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Sunday, May 13, 2012

A Mother's Journey

Today is Mother's Day, a special day for mothers of children with chronic disorders, like hemophilia. The sacrifices and suffering they endure creates women of strength and compassion, and they deserve to be celebrated. Me? I was treated to "The Avengers" by my three children, with an extra large popcorn and soda. Perfect way to celebrate!

And a perfect book to read this week is Journey, by Robert K. and Suzanne Massie, first published in 1973. The intimate story of a young couple facing the diagnosis of hemophilia in their infant son, Journey has become a classic in hemophilia. It is, arguably, the first book written about hemophilia. It slowly unveiled the suffering and disruption hemophilia causes, and what life with hemophilia was like before the advent of clotting factor. The story is written in alternating chapters by Robert and then Suzanne. They each have distinctive styles. Robert shares the history of hemophilia, the genetics, the science behind it and the treatment. He also delves into the blood banking industry, and the shocking policies and politics of blood. Suzanne shares the family's story, day to day, and the exquisite pain a mother experiences while watching her son suffer through the night.

But these are not ordinary parents. Robert K. Massie is a Pulitzer prize winning author, and having a son with hemophilia and being a writer at Newsweek, led him to research and eventually write Nicolas and Alexandra, the captivating masterpiece about the last Tsar of Russia, whose son also had hemophilia. It reads at once like a great historical novel, highlighting the tragic love story between the two royals, and postulates how hemophilia might have contributed to the downfall of the empire and the take-over by the Bolsheviks. Suzanne helped research and edit the book extensively, and in time, became an expert on Russian culture and history. The family gained notoriety when the book was published and then made into a Hollywood movie.

The story concludes when their son Bobby is 18. Later editions included an update: Bobby survived, contracted HIV and hepatitis C, attended Ivy Leagues colleges and became an Episcopalian minister. He also became a social activist (most notably against South Africa's apartheid system) and a politician, running for Lieutenant Governor of Massachusetts, and later, the US Senate. He has dedicated his life to public service and has accomplished so much.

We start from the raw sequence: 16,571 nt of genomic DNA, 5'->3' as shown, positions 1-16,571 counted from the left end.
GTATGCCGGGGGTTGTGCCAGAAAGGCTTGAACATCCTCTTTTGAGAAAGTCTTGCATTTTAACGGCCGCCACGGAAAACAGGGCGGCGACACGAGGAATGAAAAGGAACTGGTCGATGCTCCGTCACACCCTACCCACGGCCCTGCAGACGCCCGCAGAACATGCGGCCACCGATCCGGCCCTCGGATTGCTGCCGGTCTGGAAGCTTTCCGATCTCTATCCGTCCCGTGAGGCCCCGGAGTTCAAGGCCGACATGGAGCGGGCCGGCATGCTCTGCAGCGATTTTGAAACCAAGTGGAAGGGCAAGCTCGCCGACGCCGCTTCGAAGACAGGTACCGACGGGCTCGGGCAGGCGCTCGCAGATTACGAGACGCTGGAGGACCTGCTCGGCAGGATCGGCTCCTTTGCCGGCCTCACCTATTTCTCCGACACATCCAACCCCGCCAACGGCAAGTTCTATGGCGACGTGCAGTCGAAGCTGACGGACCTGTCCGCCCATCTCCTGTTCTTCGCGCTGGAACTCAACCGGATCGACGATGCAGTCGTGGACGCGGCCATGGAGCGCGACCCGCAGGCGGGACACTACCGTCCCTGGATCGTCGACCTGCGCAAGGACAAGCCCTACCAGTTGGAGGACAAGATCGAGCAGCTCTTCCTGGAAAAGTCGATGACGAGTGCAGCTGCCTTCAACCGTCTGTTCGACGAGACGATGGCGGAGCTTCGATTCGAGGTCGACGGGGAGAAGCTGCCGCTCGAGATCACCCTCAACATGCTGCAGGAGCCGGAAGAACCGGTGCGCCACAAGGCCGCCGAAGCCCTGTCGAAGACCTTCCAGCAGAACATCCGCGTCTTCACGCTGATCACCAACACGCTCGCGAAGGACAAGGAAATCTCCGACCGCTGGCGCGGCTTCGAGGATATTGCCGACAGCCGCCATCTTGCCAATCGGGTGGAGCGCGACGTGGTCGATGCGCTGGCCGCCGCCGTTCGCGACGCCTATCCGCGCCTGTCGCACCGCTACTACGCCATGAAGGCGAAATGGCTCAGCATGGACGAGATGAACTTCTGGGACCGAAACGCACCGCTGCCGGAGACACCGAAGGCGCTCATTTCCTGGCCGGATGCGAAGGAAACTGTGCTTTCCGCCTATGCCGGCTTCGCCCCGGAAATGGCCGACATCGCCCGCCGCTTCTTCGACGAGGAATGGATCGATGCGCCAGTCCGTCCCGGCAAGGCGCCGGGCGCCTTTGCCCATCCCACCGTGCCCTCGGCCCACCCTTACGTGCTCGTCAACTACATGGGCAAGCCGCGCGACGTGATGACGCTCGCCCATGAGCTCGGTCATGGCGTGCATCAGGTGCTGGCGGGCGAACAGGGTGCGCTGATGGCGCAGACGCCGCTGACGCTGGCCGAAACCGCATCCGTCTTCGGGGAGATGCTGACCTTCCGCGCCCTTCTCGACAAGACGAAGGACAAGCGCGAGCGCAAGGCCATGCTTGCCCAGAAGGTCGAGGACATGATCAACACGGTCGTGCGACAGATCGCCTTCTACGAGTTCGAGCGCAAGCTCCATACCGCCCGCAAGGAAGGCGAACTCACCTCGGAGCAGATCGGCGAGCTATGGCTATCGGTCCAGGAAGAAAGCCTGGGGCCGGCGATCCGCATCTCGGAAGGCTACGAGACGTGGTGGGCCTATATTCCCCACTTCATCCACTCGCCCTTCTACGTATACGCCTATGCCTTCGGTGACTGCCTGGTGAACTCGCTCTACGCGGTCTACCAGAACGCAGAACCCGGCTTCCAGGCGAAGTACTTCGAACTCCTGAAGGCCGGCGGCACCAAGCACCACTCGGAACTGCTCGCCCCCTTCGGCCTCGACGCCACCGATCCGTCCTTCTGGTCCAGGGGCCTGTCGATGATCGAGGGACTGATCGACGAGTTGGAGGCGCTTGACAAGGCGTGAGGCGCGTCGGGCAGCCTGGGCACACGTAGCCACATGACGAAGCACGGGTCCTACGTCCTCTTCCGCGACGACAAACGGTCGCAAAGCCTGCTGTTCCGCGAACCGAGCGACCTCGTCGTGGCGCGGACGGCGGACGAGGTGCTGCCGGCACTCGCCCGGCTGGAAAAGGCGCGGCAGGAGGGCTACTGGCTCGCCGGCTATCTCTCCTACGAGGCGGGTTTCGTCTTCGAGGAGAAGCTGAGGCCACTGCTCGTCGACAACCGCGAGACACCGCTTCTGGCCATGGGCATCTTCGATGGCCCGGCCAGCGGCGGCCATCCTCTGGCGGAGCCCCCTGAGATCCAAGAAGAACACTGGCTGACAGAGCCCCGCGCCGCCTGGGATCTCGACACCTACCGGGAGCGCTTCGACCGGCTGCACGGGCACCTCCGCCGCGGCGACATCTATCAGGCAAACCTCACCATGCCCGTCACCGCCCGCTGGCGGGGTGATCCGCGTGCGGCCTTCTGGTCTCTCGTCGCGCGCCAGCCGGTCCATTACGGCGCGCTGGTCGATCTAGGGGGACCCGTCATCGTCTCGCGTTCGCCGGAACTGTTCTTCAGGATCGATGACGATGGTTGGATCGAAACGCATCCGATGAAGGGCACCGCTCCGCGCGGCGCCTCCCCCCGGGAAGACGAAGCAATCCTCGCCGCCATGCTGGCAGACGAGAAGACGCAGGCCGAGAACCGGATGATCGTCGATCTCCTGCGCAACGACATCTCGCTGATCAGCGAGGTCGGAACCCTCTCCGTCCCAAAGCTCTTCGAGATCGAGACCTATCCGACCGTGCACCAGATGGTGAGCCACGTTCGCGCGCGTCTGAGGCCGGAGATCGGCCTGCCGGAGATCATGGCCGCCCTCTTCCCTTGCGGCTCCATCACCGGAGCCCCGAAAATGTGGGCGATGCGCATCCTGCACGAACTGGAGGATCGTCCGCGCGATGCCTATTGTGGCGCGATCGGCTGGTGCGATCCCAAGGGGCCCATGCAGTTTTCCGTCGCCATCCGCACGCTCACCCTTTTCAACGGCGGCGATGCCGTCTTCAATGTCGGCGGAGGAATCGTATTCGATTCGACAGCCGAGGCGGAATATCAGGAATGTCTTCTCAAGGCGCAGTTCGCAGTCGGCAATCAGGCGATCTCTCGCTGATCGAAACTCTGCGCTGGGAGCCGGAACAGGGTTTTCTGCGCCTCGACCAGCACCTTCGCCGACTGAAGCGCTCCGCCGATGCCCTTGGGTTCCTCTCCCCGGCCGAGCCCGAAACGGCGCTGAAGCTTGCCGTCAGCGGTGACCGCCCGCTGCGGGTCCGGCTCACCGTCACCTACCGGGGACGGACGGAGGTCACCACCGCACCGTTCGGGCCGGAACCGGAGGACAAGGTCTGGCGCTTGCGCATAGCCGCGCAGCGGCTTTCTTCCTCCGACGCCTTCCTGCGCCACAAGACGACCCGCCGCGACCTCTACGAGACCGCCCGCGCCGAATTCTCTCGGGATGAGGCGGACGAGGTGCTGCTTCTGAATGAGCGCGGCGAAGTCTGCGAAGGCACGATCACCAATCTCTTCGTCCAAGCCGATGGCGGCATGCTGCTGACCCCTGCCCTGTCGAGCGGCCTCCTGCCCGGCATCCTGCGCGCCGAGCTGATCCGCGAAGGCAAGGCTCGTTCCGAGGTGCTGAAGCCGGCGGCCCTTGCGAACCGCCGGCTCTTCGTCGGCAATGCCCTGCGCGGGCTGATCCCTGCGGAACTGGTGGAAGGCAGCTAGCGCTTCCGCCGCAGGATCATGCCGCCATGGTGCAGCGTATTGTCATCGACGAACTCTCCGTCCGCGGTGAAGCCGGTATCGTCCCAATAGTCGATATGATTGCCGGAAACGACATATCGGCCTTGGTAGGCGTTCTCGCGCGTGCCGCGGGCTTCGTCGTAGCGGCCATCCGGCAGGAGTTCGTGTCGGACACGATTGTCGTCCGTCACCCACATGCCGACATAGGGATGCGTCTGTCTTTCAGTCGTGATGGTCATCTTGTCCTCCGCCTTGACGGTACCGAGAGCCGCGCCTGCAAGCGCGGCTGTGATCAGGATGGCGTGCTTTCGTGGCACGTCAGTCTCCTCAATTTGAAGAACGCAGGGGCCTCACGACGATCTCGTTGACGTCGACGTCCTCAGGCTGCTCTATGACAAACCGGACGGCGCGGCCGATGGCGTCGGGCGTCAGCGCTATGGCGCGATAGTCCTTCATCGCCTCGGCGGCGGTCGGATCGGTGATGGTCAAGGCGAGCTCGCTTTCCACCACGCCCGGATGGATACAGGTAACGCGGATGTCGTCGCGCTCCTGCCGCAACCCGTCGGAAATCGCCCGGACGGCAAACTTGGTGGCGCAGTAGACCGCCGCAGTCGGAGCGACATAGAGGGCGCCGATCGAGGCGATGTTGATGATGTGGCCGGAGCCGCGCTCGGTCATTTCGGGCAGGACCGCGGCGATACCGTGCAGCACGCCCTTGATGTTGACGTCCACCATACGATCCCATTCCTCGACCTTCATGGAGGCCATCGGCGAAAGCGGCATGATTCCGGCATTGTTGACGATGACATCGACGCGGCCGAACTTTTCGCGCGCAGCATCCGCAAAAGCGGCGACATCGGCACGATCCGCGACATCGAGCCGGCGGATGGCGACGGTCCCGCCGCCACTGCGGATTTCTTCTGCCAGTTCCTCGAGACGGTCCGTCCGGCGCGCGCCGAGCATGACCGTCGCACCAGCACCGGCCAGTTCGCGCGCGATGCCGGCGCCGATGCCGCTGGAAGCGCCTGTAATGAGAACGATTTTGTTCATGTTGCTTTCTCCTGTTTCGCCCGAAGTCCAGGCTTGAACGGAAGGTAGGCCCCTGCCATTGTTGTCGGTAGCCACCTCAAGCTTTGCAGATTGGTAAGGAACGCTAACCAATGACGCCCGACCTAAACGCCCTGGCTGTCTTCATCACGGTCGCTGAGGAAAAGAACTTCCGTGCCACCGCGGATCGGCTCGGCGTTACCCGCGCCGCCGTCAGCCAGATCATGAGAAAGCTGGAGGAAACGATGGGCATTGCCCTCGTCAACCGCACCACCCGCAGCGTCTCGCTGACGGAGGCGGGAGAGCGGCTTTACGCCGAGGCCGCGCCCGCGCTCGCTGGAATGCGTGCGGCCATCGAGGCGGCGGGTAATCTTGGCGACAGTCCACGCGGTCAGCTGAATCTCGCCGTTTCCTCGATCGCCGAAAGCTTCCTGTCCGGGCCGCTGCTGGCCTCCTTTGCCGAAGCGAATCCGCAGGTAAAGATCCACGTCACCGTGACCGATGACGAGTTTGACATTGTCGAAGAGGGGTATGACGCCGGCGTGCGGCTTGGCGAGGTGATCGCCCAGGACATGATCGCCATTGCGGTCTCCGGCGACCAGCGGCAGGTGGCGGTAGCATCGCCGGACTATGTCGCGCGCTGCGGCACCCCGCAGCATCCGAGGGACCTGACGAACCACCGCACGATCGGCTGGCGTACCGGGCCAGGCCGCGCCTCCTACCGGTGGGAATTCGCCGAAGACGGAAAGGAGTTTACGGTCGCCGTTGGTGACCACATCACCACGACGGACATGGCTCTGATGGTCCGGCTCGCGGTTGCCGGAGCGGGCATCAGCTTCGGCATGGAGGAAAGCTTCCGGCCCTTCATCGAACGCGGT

Suzanne, his mother, became an author in her own right, on Russia, and later became President Ronald Regan's advisor on Russia during the Cold War! She could never have seen where her journey as a young mother of a child with hemophilia could have taken her.

As mothers of children with hemophilia, we know the limitations our sons can sometimes face. Reading Journey makes you appreciate what is possible, how much we as women can endure as mothers, and gives hope that despite the suffering, crippling, hospitalizations, pain and days or weeks lost from school or work, all things are possible. Suzanne is an extraordinary mother who raised an extraordinary son. 

I am very proud to say that we will be honoring this mother and her son at our second annual spring gala for Save One Life this Thursday in Topsfield, Massachusetts. This is another story to add to their journey. Suzanne is now 81, lives in Maine, and is still writing! Bob has just published his memories (which I will review in a future blog) and Suzanne hopes to publish her story on being Regan's advisor.  It is an honor to know this mother and to celebrate her life and accomplishments on Thursday.

Happy Mother's Day to all those with children with hemophilia!

You can order used copies of Journey through Amazon.com; the book is out of print and new copies are not available.

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